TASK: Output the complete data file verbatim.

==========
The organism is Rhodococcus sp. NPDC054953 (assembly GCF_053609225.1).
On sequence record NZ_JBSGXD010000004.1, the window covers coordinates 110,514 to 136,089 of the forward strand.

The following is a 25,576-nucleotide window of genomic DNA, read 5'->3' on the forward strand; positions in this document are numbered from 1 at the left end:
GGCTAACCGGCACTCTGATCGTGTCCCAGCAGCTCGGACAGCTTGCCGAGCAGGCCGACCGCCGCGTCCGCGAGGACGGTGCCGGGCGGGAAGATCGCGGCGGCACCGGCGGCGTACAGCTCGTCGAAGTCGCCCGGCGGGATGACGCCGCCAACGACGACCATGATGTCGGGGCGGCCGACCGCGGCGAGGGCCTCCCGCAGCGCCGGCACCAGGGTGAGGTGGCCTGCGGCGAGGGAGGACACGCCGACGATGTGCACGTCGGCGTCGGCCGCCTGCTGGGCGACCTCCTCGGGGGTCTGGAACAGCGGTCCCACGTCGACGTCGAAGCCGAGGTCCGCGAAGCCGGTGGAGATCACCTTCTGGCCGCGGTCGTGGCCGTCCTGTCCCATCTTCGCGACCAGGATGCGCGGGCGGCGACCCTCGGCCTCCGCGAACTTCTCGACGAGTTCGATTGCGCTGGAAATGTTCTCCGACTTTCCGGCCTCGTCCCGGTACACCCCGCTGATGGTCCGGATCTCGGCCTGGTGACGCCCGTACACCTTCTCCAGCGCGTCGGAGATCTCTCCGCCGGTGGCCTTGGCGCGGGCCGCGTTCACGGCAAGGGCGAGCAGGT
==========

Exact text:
The organism is Rhodococcus sp. NPDC054953 (assembly GCF_053609225.1).
On sequence record NZ_JBSGXD010000004.1, the window covers coordinates 110,514 to 136,089 of the forward strand.

The following is a 25,576-nucleotide window of genomic DNA, read 5'->3' on the forward strand; positions in this document are numbered from 1 at the left end:
GGCTAACCGGCACTCTGATCGTGTCCCAGCAGCTCGGACAGCTTGCCGAGCAGGCCGACCGCCGCGTCCGCGAGGACGGTGCCGGGCGGGAAGATCGCGGCGGCACCGGCGGCGTACAGCTCGTCGAAGTCGCCCGGCGGGATGACGCCGCCAACGACGACCATGATGTCGGGGCGGCCGACCGCGGCGAGGGCCTCCCGCAGCGCCGGCACCAGGGTGAGGTGGCCTGCGGCGAGGGAGGACACGCCGACGATGTGCACGTCGGCGTCGGCCGCCTGCTGGGCGACCTCCTCGGGGGTCTGGAACAGCGGTCCCACGTCGACGTCGAAGCCGAGGTCCGCGAAGCCGGTGGAGATCACCTTCTGGCCGCGGTCGTGGCCGTCCTGTCCCATCTTCGCGACCAGGATGCGCGGGCGGCGACCCTCGGCCTCCGCGAACTTCTCGACGAGTTCGATTGCGCTGGAAATGTTCTCCGACTTTCCGGCCTCGTCCCGGTACACCCCGCTGATGGTCCGGATCTCGGCCTGGTGACGCCCGTACACCTTCTCCAGCGCGTCGGAGATCTCTCCGCCGGTGGCCTTGGCGCGGGCCGCGTTCACGGCAAGGGCGAGCAGGT